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Money Demand in Four African Countries

  • David Fielding

Uses recently developed techniques in the estimation of non-stationary time series to construct money demand functions for four African economies, using quarterly data. Finds that money demand depends not only on income, inflation and interest rates, but also on variability of inflation and interest rates: the more variable the return to an asset, the lower its demand. Reports the first quarterly models of money demand (as far as we are aware) in Cameroon, Nigeria and Ivory Coast. Finds that the model for Kenya encompasses existing models. The estimated models have important policy implications. Since high inflation tends to be associated with highly variable inflation, any calculation of the seignorage-maximizing rate of inflation which ignores the variability effect will overestimate the optimal rate of inflation. Insofar as membership of a monetary union reduces not only the rate of inflation but also its variability, there are extra gains from membership of such a union (Cameroon and Ivory Coast are Franc Zone members; Nigeria and Kenya are not). However, the heter-ogeneity of the estimated functions suggests that it would be very difficult to have an effective monetary policy were the four countries considered members of the same monetary union.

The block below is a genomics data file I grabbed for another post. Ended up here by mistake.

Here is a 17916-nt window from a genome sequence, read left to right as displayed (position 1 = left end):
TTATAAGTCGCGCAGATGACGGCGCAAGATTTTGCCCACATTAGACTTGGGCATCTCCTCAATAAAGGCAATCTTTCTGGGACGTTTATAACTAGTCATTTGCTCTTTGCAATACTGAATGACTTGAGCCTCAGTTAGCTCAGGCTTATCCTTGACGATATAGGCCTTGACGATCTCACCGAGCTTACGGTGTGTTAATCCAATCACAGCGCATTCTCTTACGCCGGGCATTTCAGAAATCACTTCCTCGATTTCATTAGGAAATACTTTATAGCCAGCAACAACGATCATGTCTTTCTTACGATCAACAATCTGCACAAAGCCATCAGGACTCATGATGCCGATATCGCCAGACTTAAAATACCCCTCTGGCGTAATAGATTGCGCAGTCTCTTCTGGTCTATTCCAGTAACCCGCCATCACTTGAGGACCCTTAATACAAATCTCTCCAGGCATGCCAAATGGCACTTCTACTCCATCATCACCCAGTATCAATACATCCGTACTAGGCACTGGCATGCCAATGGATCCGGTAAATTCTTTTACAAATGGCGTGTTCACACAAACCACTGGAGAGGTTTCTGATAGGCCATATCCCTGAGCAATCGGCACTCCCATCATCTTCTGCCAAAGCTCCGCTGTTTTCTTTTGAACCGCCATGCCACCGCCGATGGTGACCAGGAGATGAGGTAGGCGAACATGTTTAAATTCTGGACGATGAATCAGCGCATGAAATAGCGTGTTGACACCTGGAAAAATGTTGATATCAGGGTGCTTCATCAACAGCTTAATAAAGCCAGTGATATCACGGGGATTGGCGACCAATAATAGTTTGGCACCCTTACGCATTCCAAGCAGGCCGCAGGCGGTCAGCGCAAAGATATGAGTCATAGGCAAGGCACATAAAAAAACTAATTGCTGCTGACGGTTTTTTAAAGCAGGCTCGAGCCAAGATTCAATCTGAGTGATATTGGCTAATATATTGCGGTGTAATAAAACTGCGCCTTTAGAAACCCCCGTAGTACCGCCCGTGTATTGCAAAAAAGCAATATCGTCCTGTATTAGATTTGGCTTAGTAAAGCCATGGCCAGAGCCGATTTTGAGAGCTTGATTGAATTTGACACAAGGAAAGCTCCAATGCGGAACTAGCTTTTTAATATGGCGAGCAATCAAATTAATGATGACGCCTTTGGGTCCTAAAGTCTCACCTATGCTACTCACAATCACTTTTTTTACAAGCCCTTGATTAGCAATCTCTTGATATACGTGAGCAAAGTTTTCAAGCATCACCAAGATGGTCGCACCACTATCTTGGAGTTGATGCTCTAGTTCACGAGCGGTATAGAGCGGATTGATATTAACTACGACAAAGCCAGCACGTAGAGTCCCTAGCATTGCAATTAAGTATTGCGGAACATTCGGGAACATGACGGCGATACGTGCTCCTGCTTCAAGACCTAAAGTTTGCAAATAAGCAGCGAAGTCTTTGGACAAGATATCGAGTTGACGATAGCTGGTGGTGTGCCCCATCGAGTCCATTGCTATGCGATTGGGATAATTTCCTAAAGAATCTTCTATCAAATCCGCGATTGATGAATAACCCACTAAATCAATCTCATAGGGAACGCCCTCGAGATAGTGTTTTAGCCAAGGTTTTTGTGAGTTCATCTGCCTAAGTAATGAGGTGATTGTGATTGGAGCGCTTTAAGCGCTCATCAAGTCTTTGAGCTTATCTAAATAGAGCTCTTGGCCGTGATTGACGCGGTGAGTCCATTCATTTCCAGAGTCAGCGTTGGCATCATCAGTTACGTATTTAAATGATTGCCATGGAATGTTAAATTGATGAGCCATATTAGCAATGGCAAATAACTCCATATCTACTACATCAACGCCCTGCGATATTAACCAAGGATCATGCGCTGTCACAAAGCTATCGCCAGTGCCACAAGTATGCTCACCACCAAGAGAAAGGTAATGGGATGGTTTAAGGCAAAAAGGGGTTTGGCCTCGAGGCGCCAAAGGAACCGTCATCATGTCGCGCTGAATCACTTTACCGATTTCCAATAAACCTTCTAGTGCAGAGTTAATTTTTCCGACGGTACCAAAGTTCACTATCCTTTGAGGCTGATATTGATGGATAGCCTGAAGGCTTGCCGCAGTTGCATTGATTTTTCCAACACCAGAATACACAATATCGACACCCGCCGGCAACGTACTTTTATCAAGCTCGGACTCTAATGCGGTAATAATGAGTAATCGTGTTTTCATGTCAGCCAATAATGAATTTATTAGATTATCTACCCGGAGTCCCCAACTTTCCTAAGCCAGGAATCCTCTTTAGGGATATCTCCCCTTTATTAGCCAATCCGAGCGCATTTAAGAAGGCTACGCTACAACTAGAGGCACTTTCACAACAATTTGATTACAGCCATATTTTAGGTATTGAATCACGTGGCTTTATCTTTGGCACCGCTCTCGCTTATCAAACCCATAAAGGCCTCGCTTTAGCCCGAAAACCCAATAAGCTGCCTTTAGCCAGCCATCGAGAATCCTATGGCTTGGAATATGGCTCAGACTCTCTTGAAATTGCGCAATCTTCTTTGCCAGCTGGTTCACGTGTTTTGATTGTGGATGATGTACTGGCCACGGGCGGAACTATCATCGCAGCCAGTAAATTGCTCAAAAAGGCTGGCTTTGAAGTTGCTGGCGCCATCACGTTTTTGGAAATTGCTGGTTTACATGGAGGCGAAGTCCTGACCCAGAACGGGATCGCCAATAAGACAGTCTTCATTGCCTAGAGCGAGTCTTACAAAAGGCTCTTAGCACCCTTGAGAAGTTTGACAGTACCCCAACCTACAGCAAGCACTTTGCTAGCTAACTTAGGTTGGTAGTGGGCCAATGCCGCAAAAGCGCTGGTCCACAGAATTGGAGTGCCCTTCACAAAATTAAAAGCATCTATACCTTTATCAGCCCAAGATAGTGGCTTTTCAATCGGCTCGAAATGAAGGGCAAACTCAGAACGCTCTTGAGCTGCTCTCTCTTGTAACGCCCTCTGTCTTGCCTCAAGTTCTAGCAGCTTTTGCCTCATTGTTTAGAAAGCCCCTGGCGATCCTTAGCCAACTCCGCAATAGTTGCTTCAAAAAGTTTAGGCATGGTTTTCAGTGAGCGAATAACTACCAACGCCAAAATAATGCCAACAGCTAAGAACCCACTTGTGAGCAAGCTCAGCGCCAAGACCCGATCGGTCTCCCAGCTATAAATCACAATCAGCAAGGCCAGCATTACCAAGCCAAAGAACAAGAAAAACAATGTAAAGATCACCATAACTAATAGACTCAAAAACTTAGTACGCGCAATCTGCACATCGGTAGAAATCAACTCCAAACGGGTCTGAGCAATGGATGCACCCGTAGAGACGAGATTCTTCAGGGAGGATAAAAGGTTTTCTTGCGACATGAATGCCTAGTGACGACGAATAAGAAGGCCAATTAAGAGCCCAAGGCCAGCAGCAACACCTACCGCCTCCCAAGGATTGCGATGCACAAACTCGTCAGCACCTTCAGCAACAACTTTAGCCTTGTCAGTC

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Article provided by Emerald Group Publishing in its journal Journal of Economic Studies.

Volume (Year): 21 (1994)
Issue (Month): 2 (May)
Pages: 3-37

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Handle: RePEc:eme:jespps:v:21:y:1994:i:2:p:3-37
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